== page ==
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The bicycle is the future of urban mobility, predicts Deloitte report

Consultancy firm sees growth driven by e-bikes and technological innovations

The bicycle is the future of urban mobility, according to a new report from the global consultancy firm Deloitte, with technological innovations helping drive growth in the number of people using bicycles to get around cities around the world in the coming years.

Its report Technology, Media, and Telecommunications Predictions 2020 contains a chapter, Cycling’s technological transformation: Making bicycling faster, easier, and safer, in which the firm sets out its view of how cycling in cities will develop.

The firm predicts that a 1 per centage point rise in the proportion of people committing by bike between 2019-22 “will double the number of regular bicycle users in many major cities around the world where cycling to work is still uncommon.”

According to the report, that growth will be underpinned by “an array of diverse technological innovations, including predictive analytics, product and application design, wireless connectivity, digital urban planning tools, 3D-printed parts, and electrification.

“These innovations—which, for the most part, are being developed separately by a disparate range of companies—are making cycling safer, faster, more convenient, and easier to track and measure.

“This, in turn, makes it a more attractive option for first-mile, last-mile, and overall travel, furthering its rising popularity.”

Deloitte points out that in a world that is becoming increasingly urbanised, increasing use of bicycles in city can reduce congestion, ease the strain on public transport and improve air quality and public health, highlighting its suitability for replacing short journeys often made by car.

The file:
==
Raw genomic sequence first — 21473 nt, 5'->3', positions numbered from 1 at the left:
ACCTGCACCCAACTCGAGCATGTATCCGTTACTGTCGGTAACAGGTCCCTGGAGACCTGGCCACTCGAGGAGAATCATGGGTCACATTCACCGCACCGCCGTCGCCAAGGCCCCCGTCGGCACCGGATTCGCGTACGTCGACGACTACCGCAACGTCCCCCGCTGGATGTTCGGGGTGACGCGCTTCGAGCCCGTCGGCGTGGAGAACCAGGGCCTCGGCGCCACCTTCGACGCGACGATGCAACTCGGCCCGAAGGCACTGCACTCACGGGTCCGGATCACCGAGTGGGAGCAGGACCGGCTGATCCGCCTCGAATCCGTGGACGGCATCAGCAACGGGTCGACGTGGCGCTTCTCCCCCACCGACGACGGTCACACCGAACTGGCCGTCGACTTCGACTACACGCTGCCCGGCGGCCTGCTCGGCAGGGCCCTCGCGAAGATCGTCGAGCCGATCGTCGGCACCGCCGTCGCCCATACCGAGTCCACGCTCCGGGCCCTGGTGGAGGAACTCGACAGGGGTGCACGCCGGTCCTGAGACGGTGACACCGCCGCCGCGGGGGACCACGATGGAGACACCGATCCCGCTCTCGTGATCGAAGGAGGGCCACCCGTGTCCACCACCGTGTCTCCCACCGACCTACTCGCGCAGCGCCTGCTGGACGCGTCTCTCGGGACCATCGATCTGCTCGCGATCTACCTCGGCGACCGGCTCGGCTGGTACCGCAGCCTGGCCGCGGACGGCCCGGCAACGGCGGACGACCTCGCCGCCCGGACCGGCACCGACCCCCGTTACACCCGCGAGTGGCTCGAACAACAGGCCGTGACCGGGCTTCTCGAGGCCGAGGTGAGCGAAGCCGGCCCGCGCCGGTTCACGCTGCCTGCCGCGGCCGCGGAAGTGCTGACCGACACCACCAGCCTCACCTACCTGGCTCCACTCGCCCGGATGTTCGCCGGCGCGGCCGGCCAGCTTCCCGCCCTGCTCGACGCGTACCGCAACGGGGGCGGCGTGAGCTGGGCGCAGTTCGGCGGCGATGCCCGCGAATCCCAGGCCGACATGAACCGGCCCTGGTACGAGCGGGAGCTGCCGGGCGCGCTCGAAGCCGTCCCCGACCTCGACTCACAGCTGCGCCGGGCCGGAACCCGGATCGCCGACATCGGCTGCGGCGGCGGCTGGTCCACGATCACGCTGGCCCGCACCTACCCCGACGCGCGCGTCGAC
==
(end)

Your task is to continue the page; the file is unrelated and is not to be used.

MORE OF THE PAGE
The report notes that there are only six major cities worldwide where more than 10 per cent of journeys are made by bicycle – Copenhagen (41 per cent), Amsterdam (32 per cent), Rotterdam(23 per cent),  Shanghai (16 per cent), Tokyo (16 per cent) and Berlin (13 per cent)– but behind them a number of others are growing quickly, including major population centres such as Beijing, Bangalore, Shenzhen, Buenos Aires, and Delhi.

Deloitte says that in particular, “the development and spread of e-bikes … stands out for its potential to boost cycling’s growth,” and that “thanks largely to recent improvements in lithium-ion battery (LIB) technology, pricing, and power, the e-bike market is seeing a surge in interest, particularly for high-end models.”

Illustrating the potential of e-bikes, it says that in 2034 some 40 million are expected to be sold worldwide, compared to 12 million electric cars and trucks, with the market driven by LIB technology.

Integrated lights that are thief proof, smartphone apps that can lock e-bikes and the fact the batteries are easier to charge than those of electric vehicles, plus pedal assistance also opening up cargo bikes to potential customers who may not have considered them in the past, are also seen as attractive features, and Deloitte notes that car manufacturers such as GM and Volkswagen are moving into a market where Uber is also present with its Jump e-bike hire scheme.

Among other examples Deloitte cites as demonstrating the role technology can play in boosting urban cycling are a number of initiatives from the UK.

Those include the Brompton Dock bike share scheme, the segregated cycleways gradually being introduced in London, and Transport for London’s use of data to inform it where more infrastructure is needed. Also singled out is smart bike manufacturer See.Sense’s collaboration with Greater Manchester (and more recently, Oxford), also aimed at determining where safer routes are required.